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Moisture Susceptibility of Warm-Mix-Asphalt in a Changing Climate: Incorporating Top-down Cracking and Fracture Mechanics Approach


Over the next decade, climate changes may cause an increase in precipitation in some areas of Canada, including Ontario. In such areas, moisture damage can be one of the major causes of premature degradation of asphalt pavements. Failure of asphalt pavements due to moisture damage causes a considerable expenditure of funds for repair and rehabilitation every year. Traditionally moisture damage of the asphalt mixtures is evaluated by tensile strength ratio between dry and wet condition, which is not sufficient to conclude the moisture damage performance. Also, the results from the majority of conventional tests do not correlate well with the observed field performance. In order to overcome these difficulties, the varying effects of moisture damaged on wax modified asphalt mixture properties were investigated by using Superpave IDT creep, resilient modulus and strength tests. Moreover, fracture mechanics approach has also been utilized to characterize the moisture susceptibility of the asphalt mixture performance.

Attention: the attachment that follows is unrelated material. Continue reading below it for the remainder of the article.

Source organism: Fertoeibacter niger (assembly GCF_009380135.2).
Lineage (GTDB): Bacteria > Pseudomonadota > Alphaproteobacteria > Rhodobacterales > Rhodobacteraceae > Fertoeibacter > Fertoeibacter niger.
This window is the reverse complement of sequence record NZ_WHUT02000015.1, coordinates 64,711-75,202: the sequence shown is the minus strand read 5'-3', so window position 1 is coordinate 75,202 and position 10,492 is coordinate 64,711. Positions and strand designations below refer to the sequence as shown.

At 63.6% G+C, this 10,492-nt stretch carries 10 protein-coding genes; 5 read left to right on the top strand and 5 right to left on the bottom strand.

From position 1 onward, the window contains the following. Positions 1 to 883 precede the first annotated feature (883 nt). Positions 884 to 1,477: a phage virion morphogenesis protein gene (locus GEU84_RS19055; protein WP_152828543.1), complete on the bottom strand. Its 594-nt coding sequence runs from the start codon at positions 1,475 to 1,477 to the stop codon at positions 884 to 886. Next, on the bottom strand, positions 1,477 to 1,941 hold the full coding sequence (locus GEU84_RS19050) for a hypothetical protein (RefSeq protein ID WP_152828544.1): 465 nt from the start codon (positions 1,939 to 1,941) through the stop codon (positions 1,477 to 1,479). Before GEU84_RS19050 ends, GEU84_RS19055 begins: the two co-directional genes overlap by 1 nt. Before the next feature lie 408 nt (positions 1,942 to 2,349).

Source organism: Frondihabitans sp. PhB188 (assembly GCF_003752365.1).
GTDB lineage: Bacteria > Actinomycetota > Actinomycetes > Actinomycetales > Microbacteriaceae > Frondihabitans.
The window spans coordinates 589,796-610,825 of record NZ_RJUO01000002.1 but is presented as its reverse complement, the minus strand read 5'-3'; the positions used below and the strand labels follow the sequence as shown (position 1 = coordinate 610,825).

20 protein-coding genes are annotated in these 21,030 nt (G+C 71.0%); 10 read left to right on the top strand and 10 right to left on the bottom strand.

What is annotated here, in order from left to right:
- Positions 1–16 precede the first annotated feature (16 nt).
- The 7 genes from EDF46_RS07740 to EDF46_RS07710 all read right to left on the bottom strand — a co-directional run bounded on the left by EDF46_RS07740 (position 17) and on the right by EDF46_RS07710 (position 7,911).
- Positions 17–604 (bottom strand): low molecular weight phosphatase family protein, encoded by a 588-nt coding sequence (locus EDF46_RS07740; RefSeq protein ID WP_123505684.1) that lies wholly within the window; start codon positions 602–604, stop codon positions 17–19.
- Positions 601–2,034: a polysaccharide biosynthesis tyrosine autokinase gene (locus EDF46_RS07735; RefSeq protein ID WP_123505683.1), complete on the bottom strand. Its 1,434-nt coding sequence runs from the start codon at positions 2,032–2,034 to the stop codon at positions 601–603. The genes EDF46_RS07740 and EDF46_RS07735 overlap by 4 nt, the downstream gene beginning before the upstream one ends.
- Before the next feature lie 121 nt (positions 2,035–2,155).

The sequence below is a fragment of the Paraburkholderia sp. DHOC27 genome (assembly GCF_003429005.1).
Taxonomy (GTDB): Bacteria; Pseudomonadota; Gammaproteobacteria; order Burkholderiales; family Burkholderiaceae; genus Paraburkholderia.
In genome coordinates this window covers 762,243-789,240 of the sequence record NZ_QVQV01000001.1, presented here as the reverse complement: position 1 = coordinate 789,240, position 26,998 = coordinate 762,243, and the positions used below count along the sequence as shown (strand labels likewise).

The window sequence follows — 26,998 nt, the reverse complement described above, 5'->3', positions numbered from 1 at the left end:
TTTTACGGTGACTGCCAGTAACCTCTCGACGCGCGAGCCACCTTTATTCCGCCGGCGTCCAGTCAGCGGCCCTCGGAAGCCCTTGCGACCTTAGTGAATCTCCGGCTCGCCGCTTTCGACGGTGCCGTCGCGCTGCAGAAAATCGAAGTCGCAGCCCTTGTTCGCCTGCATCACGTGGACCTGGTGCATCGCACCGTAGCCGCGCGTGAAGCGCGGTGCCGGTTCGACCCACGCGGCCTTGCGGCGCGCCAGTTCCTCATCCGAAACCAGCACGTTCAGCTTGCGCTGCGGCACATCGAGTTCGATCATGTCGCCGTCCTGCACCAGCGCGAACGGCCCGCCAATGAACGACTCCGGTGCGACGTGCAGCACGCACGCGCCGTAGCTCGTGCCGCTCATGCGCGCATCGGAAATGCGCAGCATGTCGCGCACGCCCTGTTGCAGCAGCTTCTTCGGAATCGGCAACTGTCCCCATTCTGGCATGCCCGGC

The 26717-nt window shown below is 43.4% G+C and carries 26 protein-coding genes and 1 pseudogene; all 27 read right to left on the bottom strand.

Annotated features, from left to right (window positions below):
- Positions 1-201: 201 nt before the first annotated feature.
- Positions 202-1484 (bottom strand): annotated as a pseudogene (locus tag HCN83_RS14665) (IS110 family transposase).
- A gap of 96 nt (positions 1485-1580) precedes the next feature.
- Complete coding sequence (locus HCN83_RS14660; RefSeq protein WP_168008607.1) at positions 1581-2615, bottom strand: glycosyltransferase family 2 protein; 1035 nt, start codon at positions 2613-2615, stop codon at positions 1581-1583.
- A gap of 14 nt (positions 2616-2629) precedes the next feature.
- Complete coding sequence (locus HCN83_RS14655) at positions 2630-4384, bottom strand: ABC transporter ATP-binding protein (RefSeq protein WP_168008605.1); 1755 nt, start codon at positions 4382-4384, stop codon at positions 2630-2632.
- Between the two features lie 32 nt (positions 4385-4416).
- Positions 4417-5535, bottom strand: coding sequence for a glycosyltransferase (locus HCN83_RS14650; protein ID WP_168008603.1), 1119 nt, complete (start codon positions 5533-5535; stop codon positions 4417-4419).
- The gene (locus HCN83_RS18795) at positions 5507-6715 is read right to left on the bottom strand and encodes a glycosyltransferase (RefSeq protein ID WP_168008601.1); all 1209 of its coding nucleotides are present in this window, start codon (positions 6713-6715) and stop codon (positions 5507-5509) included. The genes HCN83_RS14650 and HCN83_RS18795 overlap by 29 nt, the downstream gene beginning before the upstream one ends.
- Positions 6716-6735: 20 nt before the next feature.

In recent years, with the increasing concerns of global warming and increasing emissions, the asphalt industry has been using commercial waxes in asphalt mixtures to lower its emissions by reducing the mixing and compaction temperatures. Thus, in this study, PG 58-22 asphalt binder was modified by two types of commercial waxes (FT-paraffin and Asphaltan B) and mixed with two types of crushed granite aggregates, which were used to investigate the moisture damage potential of the wax modified asphalt mixtures.
This paper provides a summary of the evaluation test set up and obtained results. It was found that the warm mix asphalt mixtures have a higher moisture damage ratio (MDR) of Energy Ratio compared to unmodified mixtures, clearly indicating the higher fracture resistance than the control mixtures. Moreover, the results obtained from moisture damage ratio in terms of the number of load repetition required to grow a fixed crack (MDRN); also confirms the wax modified mixtures have a better crack initiation and growth resistance even after conditioning. The analyses of the obtained results, thus, indicate that warm mix asphalt could be a greener solution to the climate change and towards a durable pavement infrastructure.

Conference Paper Details

Session title:
Climate Change Considerations for Geotechnical and Pavement Materials Engineering
Das, P.K.
Baaj, H.
Birgisson, B.
Tighe, S.